Filling in the Baptism Register

This morning I had an e-conversation with Gavin Collins, the Archdeacon of the Meon in Portsmouth Diocese, on the legalities around the decision to enter two mothers in the baptism register. He kindly agreed to share publicly his thinking around the decision to have two mothers recorded.

Picture © Portsmouth Diocese

Picture © Portsmouth Diocese

While it would not be appropriate for me to go into the personal circumstances of the couple involved in this case, I was happy to be able to confirm that there was not a father whose name appeared on the birth certificate or who had any other legal or other parental rights over the child. One of the women was the child’s birth mother, and so clearly should be entered as “mother” in the baptism register. The other partner has formal co-parental rights and responsibilities that have been recognised by the courts and social services, and so while she had not formally co-adopted the child, I was satisfied that there were formal parental rights that were sufficient to make it appropriate for her also to be entered as “mother” in the baptism register.

To my mind, the fact of the women having a civil partnership would not have been of itself sufficient to enable the 2nd woman to be properly described as “mother” – that would technically make her “step-mother” as the civil partnership carries the same legal status as a marriage – but the fact that she has formal co-parental responsibility recognised by the courts and there was in this case no legal father, present or absent, was the decisive factor.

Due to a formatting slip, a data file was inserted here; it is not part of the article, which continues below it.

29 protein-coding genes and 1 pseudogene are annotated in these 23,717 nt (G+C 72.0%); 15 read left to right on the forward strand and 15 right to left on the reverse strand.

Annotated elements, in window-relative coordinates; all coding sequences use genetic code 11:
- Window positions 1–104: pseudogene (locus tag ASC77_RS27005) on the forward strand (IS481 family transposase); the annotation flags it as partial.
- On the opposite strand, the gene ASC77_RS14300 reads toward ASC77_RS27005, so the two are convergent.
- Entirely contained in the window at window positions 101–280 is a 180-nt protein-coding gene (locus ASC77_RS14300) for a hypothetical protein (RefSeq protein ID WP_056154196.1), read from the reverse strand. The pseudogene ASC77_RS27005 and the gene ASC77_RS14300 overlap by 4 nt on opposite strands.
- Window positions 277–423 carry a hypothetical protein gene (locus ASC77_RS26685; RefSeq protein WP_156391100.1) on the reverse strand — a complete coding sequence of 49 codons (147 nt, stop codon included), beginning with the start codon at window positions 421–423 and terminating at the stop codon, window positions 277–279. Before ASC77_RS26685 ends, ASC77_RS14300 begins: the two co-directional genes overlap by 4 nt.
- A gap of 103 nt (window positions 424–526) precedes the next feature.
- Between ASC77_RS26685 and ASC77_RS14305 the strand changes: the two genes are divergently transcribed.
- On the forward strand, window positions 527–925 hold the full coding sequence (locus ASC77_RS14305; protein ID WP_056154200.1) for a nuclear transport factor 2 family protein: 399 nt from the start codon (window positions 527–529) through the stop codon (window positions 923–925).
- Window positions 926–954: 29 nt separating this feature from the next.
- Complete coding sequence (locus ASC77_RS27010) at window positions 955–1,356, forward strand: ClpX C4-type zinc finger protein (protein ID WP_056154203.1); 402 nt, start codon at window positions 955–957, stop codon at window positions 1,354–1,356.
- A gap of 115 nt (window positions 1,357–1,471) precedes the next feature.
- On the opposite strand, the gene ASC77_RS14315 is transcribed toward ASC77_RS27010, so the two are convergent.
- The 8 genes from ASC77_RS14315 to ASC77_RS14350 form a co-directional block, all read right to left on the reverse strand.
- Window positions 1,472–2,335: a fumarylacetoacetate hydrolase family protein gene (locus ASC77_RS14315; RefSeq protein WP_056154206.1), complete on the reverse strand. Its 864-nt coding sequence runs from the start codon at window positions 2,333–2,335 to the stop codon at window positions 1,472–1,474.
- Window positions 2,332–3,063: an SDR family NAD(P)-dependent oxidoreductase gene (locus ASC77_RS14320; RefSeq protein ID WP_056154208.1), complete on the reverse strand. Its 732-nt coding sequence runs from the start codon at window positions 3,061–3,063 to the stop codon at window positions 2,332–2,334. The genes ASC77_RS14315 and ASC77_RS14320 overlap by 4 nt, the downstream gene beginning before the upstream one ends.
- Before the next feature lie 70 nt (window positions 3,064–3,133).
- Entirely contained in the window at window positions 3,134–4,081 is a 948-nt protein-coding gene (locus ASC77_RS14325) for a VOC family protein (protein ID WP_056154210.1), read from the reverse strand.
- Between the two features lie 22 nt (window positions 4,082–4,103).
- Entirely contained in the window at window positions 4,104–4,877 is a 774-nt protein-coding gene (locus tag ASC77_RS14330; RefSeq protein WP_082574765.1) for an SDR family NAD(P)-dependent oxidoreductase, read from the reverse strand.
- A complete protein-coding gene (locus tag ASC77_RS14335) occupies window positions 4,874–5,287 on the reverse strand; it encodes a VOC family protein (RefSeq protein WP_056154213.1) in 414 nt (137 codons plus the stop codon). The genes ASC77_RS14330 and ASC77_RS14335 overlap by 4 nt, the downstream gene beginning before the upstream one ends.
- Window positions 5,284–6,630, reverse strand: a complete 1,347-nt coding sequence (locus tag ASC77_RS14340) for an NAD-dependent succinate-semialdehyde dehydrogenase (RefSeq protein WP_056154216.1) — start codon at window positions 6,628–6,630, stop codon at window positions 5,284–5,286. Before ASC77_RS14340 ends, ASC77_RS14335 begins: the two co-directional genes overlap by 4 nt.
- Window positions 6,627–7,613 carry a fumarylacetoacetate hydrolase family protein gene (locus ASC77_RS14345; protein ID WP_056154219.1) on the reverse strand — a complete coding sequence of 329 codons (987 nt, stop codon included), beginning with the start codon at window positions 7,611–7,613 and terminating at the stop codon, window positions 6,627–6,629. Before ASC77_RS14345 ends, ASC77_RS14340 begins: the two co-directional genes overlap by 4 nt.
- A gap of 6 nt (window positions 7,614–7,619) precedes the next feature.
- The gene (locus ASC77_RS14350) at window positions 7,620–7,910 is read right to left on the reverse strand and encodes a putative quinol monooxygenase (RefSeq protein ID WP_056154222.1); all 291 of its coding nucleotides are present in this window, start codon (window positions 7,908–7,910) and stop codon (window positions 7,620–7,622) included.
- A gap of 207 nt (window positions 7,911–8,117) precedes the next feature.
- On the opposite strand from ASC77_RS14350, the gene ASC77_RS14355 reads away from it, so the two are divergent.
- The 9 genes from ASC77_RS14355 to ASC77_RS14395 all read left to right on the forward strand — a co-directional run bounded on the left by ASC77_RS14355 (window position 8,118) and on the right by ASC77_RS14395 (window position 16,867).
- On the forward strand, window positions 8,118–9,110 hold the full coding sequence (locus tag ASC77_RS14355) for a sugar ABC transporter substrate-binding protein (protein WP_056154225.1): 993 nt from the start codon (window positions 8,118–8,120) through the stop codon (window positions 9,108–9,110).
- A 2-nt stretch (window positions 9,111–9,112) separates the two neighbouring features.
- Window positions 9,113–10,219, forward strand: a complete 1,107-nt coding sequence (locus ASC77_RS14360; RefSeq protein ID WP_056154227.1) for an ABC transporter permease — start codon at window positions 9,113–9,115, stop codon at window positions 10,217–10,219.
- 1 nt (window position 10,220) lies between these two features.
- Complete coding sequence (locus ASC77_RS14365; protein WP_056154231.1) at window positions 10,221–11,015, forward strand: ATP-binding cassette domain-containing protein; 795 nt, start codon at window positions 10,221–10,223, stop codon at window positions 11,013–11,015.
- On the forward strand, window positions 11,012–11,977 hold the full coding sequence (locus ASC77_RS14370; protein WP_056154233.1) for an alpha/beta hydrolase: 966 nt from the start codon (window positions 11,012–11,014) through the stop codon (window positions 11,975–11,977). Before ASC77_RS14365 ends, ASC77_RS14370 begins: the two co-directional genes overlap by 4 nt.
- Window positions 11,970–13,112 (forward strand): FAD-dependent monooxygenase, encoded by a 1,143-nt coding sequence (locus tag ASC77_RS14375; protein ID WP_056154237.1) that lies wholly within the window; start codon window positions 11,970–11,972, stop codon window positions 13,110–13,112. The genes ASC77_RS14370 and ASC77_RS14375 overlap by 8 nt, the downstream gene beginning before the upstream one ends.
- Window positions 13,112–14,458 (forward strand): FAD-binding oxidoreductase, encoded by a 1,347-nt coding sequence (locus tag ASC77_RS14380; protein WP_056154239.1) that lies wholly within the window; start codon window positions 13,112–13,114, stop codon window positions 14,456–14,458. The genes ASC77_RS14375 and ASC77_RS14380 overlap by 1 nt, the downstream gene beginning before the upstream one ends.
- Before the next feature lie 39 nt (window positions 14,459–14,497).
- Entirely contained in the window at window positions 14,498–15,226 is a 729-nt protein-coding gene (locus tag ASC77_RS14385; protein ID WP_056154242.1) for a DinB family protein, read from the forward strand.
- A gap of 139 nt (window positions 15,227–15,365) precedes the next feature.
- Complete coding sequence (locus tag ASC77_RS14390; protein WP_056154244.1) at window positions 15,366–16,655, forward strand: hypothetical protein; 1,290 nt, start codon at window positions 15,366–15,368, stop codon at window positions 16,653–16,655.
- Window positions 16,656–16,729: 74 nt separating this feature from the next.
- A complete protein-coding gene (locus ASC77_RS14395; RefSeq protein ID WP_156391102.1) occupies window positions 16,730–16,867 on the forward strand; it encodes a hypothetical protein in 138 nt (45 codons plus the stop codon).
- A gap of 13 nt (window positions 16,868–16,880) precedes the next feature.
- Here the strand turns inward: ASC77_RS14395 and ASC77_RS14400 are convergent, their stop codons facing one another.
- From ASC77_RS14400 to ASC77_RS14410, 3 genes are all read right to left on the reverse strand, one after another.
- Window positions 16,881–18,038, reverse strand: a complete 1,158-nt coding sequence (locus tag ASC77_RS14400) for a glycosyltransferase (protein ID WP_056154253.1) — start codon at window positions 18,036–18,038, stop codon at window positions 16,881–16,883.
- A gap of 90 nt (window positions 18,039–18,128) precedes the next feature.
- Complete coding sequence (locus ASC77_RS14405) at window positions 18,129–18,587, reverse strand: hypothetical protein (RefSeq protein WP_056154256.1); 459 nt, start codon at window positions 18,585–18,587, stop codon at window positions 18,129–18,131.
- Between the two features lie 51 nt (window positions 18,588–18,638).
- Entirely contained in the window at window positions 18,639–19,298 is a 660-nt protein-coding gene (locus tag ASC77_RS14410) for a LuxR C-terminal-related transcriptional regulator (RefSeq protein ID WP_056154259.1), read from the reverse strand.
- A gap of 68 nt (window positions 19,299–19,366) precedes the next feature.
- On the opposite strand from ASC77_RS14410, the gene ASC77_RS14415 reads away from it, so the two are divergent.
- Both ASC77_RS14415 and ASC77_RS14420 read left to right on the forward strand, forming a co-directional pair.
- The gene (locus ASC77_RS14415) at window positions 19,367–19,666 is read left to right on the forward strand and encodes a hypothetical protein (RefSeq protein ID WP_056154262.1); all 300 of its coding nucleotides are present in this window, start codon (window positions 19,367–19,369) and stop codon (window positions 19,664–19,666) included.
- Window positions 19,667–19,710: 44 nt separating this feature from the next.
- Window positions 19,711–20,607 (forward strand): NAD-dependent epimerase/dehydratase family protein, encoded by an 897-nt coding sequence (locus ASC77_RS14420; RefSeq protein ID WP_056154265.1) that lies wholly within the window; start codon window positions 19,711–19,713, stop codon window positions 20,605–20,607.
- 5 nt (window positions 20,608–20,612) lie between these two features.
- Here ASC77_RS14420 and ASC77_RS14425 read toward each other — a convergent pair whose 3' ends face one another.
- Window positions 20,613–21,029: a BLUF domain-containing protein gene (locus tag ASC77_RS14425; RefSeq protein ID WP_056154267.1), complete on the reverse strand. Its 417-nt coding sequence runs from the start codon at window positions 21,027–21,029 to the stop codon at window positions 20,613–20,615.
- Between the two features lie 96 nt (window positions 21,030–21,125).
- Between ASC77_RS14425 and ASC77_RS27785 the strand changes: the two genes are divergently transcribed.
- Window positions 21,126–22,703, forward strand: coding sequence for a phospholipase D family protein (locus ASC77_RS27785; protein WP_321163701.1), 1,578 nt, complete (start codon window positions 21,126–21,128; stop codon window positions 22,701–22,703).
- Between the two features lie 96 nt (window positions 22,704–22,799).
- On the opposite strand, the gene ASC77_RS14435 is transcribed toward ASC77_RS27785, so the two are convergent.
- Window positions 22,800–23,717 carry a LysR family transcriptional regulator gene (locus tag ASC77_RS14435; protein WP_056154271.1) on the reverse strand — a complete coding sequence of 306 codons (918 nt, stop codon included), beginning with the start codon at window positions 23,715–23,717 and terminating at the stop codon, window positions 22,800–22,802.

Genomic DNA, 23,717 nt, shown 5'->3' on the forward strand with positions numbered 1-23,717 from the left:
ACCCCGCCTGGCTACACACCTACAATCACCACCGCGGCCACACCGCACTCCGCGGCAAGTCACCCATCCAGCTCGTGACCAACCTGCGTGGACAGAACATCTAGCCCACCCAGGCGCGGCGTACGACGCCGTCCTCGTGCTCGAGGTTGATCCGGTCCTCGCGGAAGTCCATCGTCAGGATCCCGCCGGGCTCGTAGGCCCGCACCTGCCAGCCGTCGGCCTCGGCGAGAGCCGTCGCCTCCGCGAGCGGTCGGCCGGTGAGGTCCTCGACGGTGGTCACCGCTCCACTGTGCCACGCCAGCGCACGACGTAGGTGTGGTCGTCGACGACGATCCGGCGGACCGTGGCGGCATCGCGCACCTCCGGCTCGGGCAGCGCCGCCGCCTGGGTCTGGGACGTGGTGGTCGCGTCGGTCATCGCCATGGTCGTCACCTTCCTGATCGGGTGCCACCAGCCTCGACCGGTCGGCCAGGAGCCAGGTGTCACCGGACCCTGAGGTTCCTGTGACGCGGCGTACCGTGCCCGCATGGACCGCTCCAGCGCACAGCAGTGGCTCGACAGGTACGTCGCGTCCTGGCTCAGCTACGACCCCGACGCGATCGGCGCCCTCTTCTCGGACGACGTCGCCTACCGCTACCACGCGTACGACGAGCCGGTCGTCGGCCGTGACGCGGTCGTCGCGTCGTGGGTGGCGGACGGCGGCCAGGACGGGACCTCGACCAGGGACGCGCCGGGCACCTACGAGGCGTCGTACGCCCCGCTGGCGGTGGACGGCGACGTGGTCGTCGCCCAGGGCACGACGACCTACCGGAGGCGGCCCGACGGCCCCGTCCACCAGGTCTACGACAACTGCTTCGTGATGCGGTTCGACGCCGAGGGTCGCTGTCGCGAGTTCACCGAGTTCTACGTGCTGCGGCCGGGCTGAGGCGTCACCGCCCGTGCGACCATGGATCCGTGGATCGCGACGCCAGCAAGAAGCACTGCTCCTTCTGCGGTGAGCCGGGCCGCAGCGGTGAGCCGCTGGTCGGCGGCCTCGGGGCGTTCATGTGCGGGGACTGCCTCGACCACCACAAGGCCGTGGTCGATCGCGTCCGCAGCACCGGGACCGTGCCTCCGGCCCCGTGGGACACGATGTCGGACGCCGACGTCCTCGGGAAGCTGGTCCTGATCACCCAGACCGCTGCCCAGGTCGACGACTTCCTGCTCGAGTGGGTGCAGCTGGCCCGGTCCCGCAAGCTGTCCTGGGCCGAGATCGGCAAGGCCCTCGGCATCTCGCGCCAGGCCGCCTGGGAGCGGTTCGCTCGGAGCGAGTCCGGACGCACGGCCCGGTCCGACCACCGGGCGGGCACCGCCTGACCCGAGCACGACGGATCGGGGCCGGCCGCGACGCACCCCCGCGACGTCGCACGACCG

Although the baptism hasn’t yet taken place, my understanding is that the register will be filled in with the name of the second mother in the space marked “Father”, but with the prefix “Mother: ” first. This practice would mean that the second mother was not appearing “in place of the father” but rather as an accurate description of the family setup.

The Archdeacon, a solicitor before ordination, was keen to point out that before he agreed this arrangement he did inquire whether there was a known father with any parental rights. If that had been the case then he very likely might have offered a different direction to the parish. It was also mentioned that the fact that the couple were in a civil partnership was not a deciding factor – a woman who enters into a civil partnership with a biological mother becomes the de facto “step-mother” to the child, but that does not bring with it automatic legal rights. However, in this case it was clear to the Archdeacon that there were formal parental rights for the non biological mother which meant it was reasonable to enter her name in the register.

This, the first case of its kind in Portsmouth Diocese, raises some interesting issues for the Church of England. As Archbishop Justin pointed out answering a question at the opening of the Evangelical Alliance’s new building, we are in a new context in the 21st Century and we need to work out how to adapt to that. That doesn’t mean that we change our doctrine, but it does mean, like the generation before us working out how to interact with divorced and step-families, we need to understand how the local parish deals with the new kind of family relationships that are emerging, especially those that have statutory backing.